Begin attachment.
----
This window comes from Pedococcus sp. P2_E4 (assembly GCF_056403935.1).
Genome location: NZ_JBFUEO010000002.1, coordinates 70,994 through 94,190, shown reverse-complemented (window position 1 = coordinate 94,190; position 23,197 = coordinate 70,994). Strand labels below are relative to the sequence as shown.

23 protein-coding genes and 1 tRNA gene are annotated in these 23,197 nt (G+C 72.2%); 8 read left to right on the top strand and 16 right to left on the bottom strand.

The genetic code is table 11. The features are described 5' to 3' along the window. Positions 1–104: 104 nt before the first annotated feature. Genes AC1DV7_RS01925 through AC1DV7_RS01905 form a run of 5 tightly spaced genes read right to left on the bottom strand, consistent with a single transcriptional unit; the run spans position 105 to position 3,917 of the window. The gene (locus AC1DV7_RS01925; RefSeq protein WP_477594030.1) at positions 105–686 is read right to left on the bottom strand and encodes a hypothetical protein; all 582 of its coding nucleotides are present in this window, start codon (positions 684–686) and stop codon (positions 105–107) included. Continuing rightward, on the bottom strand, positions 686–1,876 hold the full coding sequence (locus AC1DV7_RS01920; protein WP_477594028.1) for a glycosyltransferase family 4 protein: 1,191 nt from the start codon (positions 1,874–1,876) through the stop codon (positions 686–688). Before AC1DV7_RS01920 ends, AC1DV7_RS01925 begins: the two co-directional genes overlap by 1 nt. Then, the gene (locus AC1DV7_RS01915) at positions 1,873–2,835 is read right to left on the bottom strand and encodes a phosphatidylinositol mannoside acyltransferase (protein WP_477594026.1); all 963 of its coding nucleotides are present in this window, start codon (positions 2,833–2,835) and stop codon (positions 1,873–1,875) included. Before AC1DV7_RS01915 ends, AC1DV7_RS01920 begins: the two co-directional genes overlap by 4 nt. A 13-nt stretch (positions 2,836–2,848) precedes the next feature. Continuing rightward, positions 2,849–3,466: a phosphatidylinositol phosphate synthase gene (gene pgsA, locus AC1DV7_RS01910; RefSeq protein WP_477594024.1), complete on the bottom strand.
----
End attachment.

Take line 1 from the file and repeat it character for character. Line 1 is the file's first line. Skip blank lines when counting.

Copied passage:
This window comes from Pedococcus sp. P2_E4 (assembly GCF_056403935.1).